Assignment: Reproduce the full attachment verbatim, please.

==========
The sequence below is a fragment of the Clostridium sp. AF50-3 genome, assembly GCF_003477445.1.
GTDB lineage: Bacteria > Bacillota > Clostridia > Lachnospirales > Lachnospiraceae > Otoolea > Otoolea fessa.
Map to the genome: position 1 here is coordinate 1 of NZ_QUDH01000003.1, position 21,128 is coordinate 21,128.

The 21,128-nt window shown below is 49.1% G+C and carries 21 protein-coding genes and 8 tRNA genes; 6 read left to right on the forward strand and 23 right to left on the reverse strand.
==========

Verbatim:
The sequence below is a fragment of the Clostridium sp. AF50-3 genome, assembly GCF_003477445.1.
GTDB lineage: Bacteria > Bacillota > Clostridia > Lachnospirales > Lachnospiraceae > Otoolea > Otoolea fessa.
Map to the genome: position 1 here is coordinate 1 of NZ_QUDH01000003.1, position 21,128 is coordinate 21,128.

The 21,128-nt window shown below is 49.1% G+C and carries 21 protein-coding genes and 8 tRNA genes; 6 read left to right on the forward strand and 23 right to left on the reverse strand.